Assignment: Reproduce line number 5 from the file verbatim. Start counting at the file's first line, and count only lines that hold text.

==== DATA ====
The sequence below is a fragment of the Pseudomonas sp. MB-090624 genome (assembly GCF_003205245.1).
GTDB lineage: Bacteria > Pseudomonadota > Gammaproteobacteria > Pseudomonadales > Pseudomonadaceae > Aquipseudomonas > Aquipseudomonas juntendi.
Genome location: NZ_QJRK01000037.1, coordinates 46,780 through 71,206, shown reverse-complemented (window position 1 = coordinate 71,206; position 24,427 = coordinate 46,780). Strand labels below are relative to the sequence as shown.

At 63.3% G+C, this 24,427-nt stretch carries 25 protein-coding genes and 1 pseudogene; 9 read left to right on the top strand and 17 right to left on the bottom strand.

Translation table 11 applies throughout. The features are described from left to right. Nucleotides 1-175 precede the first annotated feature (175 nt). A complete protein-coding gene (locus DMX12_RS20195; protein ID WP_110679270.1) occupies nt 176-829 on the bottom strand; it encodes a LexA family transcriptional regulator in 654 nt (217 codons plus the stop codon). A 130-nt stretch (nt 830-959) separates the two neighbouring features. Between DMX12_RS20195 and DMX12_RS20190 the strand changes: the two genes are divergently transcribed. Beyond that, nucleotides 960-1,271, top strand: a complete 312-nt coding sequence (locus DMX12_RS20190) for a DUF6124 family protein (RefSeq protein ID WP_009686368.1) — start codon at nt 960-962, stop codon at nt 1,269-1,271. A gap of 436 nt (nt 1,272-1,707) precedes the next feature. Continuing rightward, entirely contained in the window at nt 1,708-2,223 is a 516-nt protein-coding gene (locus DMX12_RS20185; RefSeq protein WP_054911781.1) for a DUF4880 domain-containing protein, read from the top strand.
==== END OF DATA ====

Translation table 11 applies throughout. The features are described from left to right. Nucleotides 1-175 precede the first annotated feature (175 nt). A complete protein-coding gene (locus DMX12_RS20195; protein ID WP_110679270.1) occupies nt 176-829 on the bottom strand; it encodes a LexA family transcriptional regulator in 654 nt (217 codons plus the stop codon). A 130-nt stretch (nt 830-959) separates the two neighbouring features. Between DMX12_RS20195 and DMX12_RS20190 the strand changes: the two genes are divergently transcribed. Beyond that, nucleotides 960-1,271, top strand: a complete 312-nt coding sequence (locus DMX12_RS20190) for a DUF6124 family protein (RefSeq protein ID WP_009686368.1) — start codon at nt 960-962, stop codon at nt 1,269-1,271. A gap of 436 nt (nt 1,272-1,707) precedes the next feature. Continuing rightward, entirely contained in the window at nt 1,708-2,223 is a 516-nt protein-coding gene (locus DMX12_RS20185; RefSeq protein WP_054911781.1) for a DUF4880 domain-containing protein, read from the top strand.